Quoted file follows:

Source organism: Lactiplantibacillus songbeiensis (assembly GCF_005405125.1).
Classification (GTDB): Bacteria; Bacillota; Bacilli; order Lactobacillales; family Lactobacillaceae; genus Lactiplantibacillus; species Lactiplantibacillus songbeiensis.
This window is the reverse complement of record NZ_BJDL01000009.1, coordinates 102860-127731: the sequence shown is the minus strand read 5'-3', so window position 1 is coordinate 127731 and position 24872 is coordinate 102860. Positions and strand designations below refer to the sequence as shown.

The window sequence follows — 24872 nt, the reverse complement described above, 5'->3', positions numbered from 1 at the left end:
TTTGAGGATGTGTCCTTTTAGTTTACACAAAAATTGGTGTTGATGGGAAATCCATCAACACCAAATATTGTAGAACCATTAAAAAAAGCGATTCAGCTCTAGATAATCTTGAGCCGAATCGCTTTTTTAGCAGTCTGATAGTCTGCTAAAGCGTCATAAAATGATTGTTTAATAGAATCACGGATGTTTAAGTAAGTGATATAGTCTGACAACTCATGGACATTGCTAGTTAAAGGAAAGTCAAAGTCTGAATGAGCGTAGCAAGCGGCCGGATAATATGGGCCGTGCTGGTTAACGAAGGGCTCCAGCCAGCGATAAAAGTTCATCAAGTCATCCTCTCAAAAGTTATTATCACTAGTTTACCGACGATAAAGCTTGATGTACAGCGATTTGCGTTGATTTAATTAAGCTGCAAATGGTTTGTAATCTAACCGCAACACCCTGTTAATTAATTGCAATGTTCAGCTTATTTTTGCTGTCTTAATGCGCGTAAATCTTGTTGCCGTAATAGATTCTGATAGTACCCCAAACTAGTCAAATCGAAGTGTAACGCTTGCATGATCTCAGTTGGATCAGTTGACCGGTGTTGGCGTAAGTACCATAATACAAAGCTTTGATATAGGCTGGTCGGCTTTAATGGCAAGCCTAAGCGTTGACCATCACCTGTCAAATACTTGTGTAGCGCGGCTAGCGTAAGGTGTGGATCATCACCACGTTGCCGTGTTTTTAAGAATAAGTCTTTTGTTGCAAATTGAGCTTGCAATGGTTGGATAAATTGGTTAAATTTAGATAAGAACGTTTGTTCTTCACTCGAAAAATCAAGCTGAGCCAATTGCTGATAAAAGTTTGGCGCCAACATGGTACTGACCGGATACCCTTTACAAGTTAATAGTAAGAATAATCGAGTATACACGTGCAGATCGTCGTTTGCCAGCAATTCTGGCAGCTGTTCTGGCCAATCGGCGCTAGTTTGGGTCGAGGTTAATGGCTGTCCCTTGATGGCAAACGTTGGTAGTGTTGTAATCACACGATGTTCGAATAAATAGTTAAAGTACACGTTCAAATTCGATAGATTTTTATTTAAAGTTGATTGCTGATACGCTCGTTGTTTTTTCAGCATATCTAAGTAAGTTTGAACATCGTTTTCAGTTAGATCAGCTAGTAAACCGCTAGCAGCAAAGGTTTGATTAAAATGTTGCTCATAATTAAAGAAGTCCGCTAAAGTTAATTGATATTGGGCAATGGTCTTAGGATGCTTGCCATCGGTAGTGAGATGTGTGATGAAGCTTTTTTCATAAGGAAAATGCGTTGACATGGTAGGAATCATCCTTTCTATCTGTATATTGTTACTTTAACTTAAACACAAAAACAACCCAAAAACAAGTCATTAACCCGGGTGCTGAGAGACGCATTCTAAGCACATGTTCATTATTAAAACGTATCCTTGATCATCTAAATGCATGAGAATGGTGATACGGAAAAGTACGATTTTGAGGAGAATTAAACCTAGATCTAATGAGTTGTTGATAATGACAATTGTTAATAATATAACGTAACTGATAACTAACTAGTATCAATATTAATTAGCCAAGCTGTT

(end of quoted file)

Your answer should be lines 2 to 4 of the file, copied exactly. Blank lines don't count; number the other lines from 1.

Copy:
Classification (GTDB): Bacteria; Bacillota; Bacilli; order Lactobacillales; family Lactobacillaceae; genus Lactiplantibacillus; species Lactiplantibacillus songbeiensis.
This window is the reverse complement of record NZ_BJDL01000009.1, coordinates 102860-127731: the sequence shown is the minus strand read 5'-3', so window position 1 is coordinate 127731 and position 24872 is coordinate 102860. Positions and strand designations below refer to the sequence as shown.

The window sequence follows — 24872 nt, the reverse complement described above, 5'->3', positions numbered from 1 at the left end: